Domestic animal husbandries are a growing concern, and they are an issue for a wide range of households in India, said Chirag Singh, a professor of law at Cornell University.
But the rules are complex and often left unresolved, he said.
The Indian laws vary, but they’re not clear and not easy to follow, Singh said.
They’re written by states and are often vague and often don’t take into account the nuances of each family’s situation.
“It’s difficult to know what to do, and the answer is sometimes that you just don’t know,” Singh said in an interview.
The rules on animal husbandriries vary from state to state, but the rules often don, he added.
And they’re often not written by state governments.
The rules vary from village to village, but Singh said the ones that are most commonly followed are in the heartland.
“In most parts of India, the animal husbandriages are done by people who are close to the animal,” he said, noting that in some areas, they are more informal and informal ones are more prevalent.
The guidelines say that animals need a “human-friendly” environment.
Singh said in the past, some Indian states have adopted stricter laws.
But that hasn’t always worked out well, he noted.
“There are a lot of issues around what constitutes a ‘humane’ environment, what is a ‘human-like’ environment and how you enforce that,” he explained.
“And you also have these big differences in how the laws are enforced in the states that are not doing the best job,” he added, referring to differences in laws and enforcement.
The issue is particularly acute in states where the traditional ways of doing things are more common, like in Uttar Pradesh, where the practice is not common and the traditional way of doing it is still very common.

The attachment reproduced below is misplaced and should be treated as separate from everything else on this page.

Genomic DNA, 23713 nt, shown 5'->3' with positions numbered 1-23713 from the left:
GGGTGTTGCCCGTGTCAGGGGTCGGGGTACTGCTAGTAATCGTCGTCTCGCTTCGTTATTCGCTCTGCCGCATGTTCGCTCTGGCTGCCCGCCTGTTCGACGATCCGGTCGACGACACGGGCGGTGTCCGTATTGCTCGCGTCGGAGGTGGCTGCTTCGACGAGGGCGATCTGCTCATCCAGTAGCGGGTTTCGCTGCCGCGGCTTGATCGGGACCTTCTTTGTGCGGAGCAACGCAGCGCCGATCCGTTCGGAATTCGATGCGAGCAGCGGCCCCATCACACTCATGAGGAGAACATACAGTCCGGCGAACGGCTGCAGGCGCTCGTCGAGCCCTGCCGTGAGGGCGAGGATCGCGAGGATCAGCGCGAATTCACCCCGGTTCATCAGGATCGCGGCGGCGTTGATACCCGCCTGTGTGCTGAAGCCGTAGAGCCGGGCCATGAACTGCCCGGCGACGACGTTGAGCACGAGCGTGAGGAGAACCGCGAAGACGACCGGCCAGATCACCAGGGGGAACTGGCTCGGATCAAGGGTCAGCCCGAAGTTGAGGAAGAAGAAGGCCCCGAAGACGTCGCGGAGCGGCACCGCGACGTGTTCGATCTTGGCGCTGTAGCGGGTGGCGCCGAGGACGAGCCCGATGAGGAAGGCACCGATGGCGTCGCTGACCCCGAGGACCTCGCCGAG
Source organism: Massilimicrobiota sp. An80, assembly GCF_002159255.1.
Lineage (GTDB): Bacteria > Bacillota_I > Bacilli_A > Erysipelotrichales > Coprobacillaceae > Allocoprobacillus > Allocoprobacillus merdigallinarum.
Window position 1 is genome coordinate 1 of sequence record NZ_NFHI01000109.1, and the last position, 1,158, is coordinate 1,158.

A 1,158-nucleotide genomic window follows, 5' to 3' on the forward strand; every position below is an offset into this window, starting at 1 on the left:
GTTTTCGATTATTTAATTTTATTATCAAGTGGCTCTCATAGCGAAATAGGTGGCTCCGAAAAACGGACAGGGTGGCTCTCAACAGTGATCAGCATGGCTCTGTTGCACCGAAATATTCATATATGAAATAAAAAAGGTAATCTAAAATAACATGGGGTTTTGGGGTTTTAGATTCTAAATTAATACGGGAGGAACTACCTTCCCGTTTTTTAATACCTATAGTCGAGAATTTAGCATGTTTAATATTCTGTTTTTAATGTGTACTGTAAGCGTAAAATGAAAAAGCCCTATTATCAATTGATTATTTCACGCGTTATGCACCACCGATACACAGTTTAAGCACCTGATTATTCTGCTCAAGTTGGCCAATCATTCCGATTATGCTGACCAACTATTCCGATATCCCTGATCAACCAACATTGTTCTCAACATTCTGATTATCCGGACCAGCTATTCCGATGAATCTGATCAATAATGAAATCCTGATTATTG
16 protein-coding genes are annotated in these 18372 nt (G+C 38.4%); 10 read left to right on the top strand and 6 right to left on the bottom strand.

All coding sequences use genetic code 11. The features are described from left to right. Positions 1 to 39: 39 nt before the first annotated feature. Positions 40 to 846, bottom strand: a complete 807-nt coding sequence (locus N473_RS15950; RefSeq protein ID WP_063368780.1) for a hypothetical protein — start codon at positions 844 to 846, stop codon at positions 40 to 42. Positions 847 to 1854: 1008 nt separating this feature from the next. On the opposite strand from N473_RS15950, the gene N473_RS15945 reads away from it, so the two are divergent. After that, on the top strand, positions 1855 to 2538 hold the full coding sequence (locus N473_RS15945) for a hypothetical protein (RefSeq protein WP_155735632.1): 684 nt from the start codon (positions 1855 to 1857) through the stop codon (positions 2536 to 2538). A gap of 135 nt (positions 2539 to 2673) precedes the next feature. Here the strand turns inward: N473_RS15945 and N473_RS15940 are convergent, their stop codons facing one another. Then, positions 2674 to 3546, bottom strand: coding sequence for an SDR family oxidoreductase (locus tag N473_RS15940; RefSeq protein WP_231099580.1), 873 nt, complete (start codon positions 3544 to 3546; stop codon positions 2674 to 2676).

“If we want to do animal husbandrys, we need to look at the traditions in Uttar, which is one of the biggest ones,” Singh noted.
The traditional way, he explained, is to feed the animals in a pot and let them out, sometimes in the afternoon, to do yardwork.
“That’s how you keep the animal happy,” he pointed out.
But other traditions in the state require that the animals be housed in a small area, where they are not allowed to roam freely.
“A lot of these are very traditional traditions and we are not able to change them, but we can change the way the animals are treated,” Singh added.
“If we can get the government to do that, it would make it much easier.”
Singh cited examples of Uttar Pradesh where traditional owners have banned animals from wandering freely, including in the fields, where it is more likely to kill the animals.
“Some of these places are very isolated,” he continued.
“And they are also very dangerous places, so it’s not that simple.
There are so many other problems that need to be addressed.”
Sing, who teaches at the Cornell Law School, said that the current state of animal husbandricry is in the middle of a “tipping point.”
“We are in a moment where there is an enormous amount of concern about this,” he noted, referring not only to the spread of diseases such as HIV/AIDS but also the spread in animal husbandroles.
“The idea that animals are free is changing.
They are not free to roam.
And if they are, then they have no rights to live.”